Day 4: 30 baseball books in 30 days of April, ’09: Getting to know Manny, the man

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The book: “Becoming Manny: Inside the Life of Baseball’s Most Enigmatic Slugger”

The author: Jean Rhodes and Shawn Boburg (authorized by Manny Raminez)

How to find it: Schribner, 304 pages, $25

Where we’d go looking for it: Powells’ online store has it (linked here).

The scoop: Apparently, it was easier for Man-Ram to authorize this book on him than it was to authorize Scott Boras to get a contract signed with the Dodgers.

Supposedly, you already know about “Manny Being Manny,” so this takes it a step further: How did he become Manny?

The interesting approach for this project — getting into Manny’s head — is that Rhodes, who has a PhD in clinical psychology and teaches classes on adolescent development and urban poverty, is the co-author. She lives in Boston and watched the whole mess take place last July that led to his trade to the Dodgers. With Boburg, a reporter at The Bergen County (N.J.) Record, who has a background in investigative reporting and spent a lot of time in the Dominican Republic, there’s another plus in how this story is told. They were given access to his family, teammates and friends to get this done.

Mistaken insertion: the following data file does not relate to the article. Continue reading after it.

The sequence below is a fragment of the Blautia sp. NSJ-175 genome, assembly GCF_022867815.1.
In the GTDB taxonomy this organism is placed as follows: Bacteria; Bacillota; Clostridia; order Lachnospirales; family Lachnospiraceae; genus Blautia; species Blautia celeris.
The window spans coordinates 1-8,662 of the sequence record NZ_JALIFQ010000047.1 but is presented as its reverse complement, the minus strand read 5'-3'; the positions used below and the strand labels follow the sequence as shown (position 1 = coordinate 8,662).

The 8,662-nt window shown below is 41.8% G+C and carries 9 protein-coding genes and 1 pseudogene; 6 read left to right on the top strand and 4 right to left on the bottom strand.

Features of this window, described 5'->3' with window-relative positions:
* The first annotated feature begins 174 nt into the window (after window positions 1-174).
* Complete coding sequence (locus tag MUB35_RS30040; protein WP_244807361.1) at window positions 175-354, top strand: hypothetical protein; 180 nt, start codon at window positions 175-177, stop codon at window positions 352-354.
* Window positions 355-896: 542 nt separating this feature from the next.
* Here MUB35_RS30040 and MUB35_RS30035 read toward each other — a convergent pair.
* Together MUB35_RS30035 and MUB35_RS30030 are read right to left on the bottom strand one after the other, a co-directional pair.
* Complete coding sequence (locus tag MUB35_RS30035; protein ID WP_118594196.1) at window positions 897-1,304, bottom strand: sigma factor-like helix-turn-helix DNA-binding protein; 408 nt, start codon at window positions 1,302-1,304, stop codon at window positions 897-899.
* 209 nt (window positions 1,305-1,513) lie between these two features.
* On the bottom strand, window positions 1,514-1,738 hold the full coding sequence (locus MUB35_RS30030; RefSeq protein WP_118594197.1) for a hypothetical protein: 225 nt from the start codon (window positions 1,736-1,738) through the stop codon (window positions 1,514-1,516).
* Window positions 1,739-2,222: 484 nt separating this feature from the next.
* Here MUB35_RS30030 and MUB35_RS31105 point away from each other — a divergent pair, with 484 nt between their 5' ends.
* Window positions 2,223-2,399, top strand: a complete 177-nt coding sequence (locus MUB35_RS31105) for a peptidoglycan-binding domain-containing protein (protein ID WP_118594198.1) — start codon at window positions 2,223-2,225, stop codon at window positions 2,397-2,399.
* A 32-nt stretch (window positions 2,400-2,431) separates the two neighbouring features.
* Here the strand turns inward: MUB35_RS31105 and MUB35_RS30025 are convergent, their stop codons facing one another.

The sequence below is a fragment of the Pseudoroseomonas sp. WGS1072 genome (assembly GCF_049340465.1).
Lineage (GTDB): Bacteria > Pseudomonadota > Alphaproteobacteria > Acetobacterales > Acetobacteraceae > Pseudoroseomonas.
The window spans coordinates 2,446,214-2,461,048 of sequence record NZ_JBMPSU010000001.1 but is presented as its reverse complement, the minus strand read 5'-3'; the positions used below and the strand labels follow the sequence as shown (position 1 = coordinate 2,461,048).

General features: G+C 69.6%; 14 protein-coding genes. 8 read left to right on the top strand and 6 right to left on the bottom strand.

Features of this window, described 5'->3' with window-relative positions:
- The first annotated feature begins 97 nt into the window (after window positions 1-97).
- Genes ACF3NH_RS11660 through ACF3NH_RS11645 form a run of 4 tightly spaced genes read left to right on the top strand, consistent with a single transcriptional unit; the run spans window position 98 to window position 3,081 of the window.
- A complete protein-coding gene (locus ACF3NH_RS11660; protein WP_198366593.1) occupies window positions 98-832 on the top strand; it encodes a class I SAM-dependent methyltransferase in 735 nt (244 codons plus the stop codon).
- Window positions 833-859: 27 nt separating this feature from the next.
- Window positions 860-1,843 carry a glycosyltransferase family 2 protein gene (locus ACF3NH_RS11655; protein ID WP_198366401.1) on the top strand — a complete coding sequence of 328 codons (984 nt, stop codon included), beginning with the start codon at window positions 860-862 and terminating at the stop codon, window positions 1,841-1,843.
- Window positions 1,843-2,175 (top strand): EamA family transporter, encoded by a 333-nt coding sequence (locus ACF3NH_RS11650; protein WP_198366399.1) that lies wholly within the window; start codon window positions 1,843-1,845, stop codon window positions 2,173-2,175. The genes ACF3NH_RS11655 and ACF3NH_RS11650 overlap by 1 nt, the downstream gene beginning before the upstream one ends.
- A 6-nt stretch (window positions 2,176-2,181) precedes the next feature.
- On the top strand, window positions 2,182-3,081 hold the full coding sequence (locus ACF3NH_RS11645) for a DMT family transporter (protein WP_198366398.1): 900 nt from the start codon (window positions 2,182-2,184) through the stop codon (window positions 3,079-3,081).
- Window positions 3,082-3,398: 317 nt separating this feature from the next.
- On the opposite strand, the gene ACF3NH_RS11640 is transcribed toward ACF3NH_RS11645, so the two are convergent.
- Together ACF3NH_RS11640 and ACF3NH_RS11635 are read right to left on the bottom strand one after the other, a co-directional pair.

You learn how Manny has needed a strong influence in his life from the start, where Carlos Ferreira, a gentle soul who coached him in Little League, made his impact. Ramirez grew up in some mean streets of Washington Heights area of New York City and it wasn’t so easy for him to trust people.

Then, you get to understand the Boston media, which takes itself, and Ramirez, so seriously that it was bound to explode in their faces and force him to ask for a trade. They didn’t “get” him. You can see how L.A. must be a better scene for him.

An excerpt from the chapter 30: “Mannywood”

On the day Manny left Boston, the Globe psoted a chart with his career numbers from 1993 through 2007: .312 average, .409 OBP and 510 homers. Next to it was the headline: “Manny Deal Was Necessary.”
On many levels, Manny’s song never played well in the Boston market. Exasperation surfaced with every trade request, lack of hustle, injury or gaffe. (Kevin) Millar once summed him up to the Globe: “He’s got a good heart, a heart of gold. But there’s also a gap there and he does things that (tick) people off. I don’t know why he does it.”
He does it, perhaps, because he lives on the moment, neither suffering regret nor calculating the consequences of his next move. … None of which excuses Manny’s meltdown in 2008. Still, he had reasons for his frustration. He had never come to grips with the intensity of the Red Sox fans. “I’ve got people waiting for me at 3 a.m. in my hallway,” he complains. … Still, he seemed surprised by the backlash.

How it goes down in the scorebook: A routine fly to left field, watching Manny circle around it, then ask Matt Kemp to come over and help him catch it, then pat him on the back for his teamwork. He then takes the ball out of Kemp’s glove and tosses it into the left-field pavilion. The book, like Manny himself, sure make things interesting.

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